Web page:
What Landlords Need to Know About No DSS Adverts
Housing charity Shelter has won a second case against a letting agent discriminating, failing to consider tenants on housing benefits seeking to rent a buy-to-let home.
The government has already signalled new laws are on the way to ban ‘No DSS’ adverts but some landlords and letting agents are flouting the rules. So how should landlords market their homes to avoid breaking the law?
No DSS adverts are unlawful
It’s clear from the government and the courts that No DSS adverts are unlawful. Landlords and letting agents refusing applications from tenants claiming housing benefits risk compensation claims and damage to their reputation.
In the latest case, Judge Mary Stacey at Birmingham County Court was told disabled dad Steven Tyler, 29, was evicted from his rented home in February 2018 after asking the landlord to add some disability improvements to make his life easier.
Tyler was a wheelchair user following a road accident in December 2016. He explained to the court that besides his disability, he has mental health issues. The disability means he needs extra personal care provided mainly by his wife, who also cares for their children. Tyler then approached Birmingham, letting agent Paul Carr find a new home for his family with a request to view three buy-to-let properties.
Letting agents blanket no housing benefit policy
He explained he claimed housing benefit but had always paid his rent on time and had no arrears. Paul Carr rejected his application stating the company had a policy of refusing to rent homes to anyone on housing benefits. As a result, Birmingham City Council found him a new property as he and his family were homeless.
The court ruled Paul Carr’s No DSS policy was unlawful and breached the Equality Act. Explaining the decision, the judge said the discrimination adversely impacted the disabled, who are more likely to need state help paying rent.
“There is no doubt that there was a blanket policy that no one in receipt of housing benefit would be considered for the three properties. It put the claimant and other disabled people at a particular disadvantage when compared to others,” said the judge.
“To be told simply, because of his benefit status, that he could not apply for three properties which were perfectly located for his children’s school, his GP and health needs, and extended family support, would be distressing.
“We make a declaration that the defendant has unlawfully indirectly discriminated against the claimant by imposing a PCP [Provision, Criteria or Practice] that those in receipt of housing benefit could not apply to those three properties.”
Damages and apologies
The first No DSS case at York County Court upheld a claim from a single mother with two children that a letting agent’s policy of not renting homes to anyone on housing benefit was also unlawful.
The policy was discrimination because people were adversely affected by their sex and disability when looking for a home to rent.
Two other single mums have taken on letting agents over their No DSS policies and won out-of-court settlements.
In the first case, the letting agent paid £3,000 compensation and £10,000 legal costs and wrote an open apology letter.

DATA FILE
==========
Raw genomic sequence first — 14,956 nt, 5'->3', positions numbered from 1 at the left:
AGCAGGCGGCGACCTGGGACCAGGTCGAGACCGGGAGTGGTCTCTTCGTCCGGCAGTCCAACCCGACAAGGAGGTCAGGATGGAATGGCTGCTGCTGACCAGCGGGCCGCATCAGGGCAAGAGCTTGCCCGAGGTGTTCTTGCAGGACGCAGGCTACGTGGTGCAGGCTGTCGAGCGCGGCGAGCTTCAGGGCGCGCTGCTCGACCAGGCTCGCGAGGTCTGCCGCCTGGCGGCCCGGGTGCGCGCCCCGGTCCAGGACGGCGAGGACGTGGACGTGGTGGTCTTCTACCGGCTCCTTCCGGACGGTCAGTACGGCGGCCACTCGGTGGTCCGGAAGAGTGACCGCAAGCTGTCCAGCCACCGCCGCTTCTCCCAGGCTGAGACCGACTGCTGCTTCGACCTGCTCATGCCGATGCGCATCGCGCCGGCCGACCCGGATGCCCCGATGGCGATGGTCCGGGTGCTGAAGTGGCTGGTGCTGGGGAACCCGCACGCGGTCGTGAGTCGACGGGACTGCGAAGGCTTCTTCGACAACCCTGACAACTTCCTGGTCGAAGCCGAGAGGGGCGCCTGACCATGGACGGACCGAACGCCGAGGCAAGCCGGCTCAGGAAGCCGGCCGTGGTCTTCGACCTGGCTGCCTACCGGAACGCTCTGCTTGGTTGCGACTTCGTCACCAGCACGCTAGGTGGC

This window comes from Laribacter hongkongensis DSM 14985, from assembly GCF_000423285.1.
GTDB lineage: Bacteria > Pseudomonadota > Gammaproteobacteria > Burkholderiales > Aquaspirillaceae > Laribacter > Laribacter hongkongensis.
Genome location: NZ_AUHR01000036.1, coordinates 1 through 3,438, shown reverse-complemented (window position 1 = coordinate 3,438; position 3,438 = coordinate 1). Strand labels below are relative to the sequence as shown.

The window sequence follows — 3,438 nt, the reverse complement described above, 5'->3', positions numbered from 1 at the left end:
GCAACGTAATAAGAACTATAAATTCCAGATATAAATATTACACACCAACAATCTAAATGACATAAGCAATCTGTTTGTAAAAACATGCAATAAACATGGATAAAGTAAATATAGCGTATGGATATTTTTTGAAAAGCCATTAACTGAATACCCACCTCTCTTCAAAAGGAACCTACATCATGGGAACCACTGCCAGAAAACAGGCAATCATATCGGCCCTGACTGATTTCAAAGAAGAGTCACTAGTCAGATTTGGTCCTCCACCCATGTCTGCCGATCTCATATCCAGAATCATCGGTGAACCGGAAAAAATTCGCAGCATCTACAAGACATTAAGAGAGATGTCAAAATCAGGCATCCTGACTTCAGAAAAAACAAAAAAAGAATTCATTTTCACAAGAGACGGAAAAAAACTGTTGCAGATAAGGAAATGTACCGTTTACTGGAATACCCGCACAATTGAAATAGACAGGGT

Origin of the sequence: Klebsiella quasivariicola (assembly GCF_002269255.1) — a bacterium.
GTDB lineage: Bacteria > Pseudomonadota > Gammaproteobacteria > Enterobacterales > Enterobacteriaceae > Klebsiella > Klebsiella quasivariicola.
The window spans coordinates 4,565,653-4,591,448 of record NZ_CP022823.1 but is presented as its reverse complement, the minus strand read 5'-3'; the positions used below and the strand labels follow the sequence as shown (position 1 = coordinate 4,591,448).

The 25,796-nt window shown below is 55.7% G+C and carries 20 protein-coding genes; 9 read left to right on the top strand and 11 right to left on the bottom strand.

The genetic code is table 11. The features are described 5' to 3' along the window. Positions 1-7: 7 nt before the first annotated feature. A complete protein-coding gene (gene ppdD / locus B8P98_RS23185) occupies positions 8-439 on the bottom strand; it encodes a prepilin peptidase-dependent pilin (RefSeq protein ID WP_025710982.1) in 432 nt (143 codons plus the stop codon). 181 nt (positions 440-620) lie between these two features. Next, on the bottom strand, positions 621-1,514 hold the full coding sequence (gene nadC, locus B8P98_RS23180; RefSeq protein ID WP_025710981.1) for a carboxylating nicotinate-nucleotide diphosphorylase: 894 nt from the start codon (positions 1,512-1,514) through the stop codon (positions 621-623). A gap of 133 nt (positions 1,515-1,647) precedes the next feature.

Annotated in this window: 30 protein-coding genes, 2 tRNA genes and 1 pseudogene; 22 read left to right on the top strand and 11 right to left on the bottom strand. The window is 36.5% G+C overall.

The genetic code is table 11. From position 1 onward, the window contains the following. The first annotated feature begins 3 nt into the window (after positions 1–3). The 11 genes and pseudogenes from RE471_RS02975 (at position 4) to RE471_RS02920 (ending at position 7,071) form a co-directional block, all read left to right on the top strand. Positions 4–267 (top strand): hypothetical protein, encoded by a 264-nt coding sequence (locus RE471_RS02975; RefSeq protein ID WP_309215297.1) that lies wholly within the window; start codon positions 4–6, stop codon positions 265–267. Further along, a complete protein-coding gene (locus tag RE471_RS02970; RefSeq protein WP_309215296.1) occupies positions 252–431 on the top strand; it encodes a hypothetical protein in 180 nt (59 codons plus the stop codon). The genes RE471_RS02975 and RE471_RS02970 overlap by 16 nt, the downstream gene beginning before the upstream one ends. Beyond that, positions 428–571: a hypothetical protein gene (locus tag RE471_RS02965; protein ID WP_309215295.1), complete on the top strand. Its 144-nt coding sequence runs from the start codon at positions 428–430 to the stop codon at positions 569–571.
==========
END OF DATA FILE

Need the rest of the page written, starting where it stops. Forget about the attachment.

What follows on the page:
The second mum also settled out of court, with the letting agent paying £3,500 compensation, £2,500 legal costs and apologising publicly. Online property portals Rightmove and Zoopla also bowed to pressure and banned No DSS listings from their websites.
Several leading buy-to-let lenders eased their mortgage conditions to allow landlords to rent homes to tenants on housing benefits. These included NatWest Bank, Nationwide and Cooperative Bank.
What’s next for No DSS adverts?
Shelter claims 45% of private renters who claim disability benefits like Disability Living Allowance or Serious Disability Allowance also claim housing benefit. The latest English Housing Survey gives a clearer picture of how many private renters claim housing benefit.
The data reveals that 20% - one in five – of private renters are paid housing benefit. That adds up to around 900,000 tenants. In March 2019, the government pledged to ban No DSS adverts. Legislation is expected in the long-awaited rent reform bill, which has been held up due to Brexit and coronavirus legislation taking up most of the time in Parliament.
Former Minister for Family Support, Housing and Child Maintenance Justin Tomlinson said: “Everyone should have the same opportunity when looking for a home, regardless of whether they are in receipt of benefits.
“With Universal Credit, payments can be paid directly to the landlord, and we continue to listen to feedback and work with landlords to improve the system.”
He explained government research that suggests half of landlords would refuse to rent to tenants on housing benefit.
The obstacle that makes landlords reluctant to rent to claimants is how housing benefit is paid. Tenants can have their housing benefit paid direct to their landlord but don’t. Instead, the tenant receives the rent in cash, and many are tempted to spend the money on other bills.
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When advertising a property, the Energy Performance indicator of the EPC must be displayed. Aso, the advert should show the council tax banding. In addition, although generally a landlord or agent is no longer allowed to charge fees, if there are any permitted, these must be displayed.